Jurisprudence: An International Journal of Legal and Political Thought 7 (2):267-296 (2016)
The meaning of an utterance is often enriched by the pragmatic context in which it is uttered. This is because in ordinary conversations we routinely and uncontroversially compress what we say, safe in the knowledge that those interpreting us will ‘add in’ the content we intend to communicate. Does the same thing hold true in the case of legal utterances like ‘This constitution protects the personal rights of the citizen’ or ‘the parliament shall have the power to lay and collect taxes’? This article addresses this question from the perspective of the constitutional originalist—the person who holds that the meaning of a constitutional text is fixed at some historical moment. In doing so, it advances four theses. First, it argues that every originalist theory is committed to some degree of pragmatic enrichment, the debate is about how much. Second, that in determining which content gets ‘added in’, originalists typically hold to a common knowledge standard for enrichment, protestations...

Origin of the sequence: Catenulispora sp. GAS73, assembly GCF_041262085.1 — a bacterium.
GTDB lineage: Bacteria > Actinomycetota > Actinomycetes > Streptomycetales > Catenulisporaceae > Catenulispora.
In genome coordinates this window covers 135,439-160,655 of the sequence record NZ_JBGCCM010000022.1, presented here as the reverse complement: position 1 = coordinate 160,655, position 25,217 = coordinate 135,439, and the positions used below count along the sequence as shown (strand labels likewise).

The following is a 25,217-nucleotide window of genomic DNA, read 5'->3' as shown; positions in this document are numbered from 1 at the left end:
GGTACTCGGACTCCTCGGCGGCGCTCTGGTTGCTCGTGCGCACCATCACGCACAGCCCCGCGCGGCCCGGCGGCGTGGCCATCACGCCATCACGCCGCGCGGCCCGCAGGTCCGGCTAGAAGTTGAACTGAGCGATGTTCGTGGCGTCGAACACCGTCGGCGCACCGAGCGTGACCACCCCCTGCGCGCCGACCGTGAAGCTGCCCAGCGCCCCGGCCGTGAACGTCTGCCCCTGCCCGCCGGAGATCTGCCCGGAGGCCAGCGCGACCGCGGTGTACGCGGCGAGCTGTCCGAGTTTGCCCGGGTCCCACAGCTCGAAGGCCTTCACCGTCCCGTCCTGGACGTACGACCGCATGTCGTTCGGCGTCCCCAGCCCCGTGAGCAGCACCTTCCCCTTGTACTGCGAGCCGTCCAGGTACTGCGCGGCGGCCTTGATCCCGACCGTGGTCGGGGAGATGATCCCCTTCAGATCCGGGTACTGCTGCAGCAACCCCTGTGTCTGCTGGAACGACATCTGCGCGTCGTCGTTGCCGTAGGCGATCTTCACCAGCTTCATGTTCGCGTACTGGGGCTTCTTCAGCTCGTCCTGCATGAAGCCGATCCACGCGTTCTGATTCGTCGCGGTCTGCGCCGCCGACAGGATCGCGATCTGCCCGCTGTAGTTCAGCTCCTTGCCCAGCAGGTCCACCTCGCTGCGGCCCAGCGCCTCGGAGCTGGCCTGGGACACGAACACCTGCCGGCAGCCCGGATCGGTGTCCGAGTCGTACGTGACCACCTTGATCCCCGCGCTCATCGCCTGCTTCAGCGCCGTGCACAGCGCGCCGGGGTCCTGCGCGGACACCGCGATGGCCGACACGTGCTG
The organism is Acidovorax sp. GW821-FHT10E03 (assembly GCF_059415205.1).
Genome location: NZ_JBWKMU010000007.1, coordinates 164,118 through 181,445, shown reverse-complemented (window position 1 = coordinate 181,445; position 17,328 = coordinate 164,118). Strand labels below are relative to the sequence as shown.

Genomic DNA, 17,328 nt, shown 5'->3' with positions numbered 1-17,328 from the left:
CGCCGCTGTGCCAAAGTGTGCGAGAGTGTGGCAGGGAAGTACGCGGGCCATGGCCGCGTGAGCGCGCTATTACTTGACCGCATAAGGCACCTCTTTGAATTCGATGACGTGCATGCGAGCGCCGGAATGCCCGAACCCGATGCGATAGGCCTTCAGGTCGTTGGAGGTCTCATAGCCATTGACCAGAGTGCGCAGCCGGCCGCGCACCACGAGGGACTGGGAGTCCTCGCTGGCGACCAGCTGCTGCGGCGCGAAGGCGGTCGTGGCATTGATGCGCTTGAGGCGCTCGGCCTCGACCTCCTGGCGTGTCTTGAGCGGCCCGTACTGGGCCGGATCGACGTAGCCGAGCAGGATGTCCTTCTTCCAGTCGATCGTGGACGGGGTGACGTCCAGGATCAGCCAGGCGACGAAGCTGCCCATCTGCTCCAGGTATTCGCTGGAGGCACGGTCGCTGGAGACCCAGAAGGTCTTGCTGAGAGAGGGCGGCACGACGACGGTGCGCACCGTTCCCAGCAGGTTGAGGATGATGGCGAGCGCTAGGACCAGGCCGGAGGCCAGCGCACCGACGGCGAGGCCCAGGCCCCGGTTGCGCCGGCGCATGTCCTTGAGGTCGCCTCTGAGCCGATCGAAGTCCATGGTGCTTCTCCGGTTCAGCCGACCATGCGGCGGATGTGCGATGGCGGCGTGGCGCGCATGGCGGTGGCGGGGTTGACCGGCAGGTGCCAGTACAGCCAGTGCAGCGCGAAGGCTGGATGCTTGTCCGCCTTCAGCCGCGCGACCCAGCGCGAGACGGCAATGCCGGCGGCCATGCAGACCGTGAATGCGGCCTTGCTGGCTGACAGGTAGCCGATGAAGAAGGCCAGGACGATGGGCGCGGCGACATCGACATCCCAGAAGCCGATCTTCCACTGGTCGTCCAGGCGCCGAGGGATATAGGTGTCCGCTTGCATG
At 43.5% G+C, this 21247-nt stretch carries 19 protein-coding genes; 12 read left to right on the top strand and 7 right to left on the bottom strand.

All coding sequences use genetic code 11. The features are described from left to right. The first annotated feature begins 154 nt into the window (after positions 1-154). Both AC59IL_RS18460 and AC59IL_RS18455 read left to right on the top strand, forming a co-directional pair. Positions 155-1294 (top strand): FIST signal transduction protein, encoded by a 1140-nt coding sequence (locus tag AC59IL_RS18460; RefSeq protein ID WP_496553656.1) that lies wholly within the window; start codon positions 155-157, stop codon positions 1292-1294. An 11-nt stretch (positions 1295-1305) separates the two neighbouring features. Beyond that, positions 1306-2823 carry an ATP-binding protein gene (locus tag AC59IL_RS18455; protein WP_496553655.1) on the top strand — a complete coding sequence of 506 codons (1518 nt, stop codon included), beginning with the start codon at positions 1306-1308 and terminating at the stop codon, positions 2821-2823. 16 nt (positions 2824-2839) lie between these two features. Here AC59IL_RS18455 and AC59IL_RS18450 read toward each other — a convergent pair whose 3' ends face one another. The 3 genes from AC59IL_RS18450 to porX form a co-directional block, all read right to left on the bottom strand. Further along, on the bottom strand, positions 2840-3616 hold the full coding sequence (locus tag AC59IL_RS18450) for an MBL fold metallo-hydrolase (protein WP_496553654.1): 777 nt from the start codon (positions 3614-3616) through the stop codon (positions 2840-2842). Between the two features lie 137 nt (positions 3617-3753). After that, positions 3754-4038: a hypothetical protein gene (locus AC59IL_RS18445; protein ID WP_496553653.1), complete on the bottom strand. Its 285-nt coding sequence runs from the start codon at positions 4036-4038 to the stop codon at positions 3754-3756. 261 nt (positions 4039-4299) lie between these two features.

|Keywords||Originalism Constitutional Interpretation Pragmatic Enrichment Common Knowledge Andrei Marmor Philosophy of Law Linguistic Philosophy Textualism Constitutional Theory|
|Categories||categorize this paper)|
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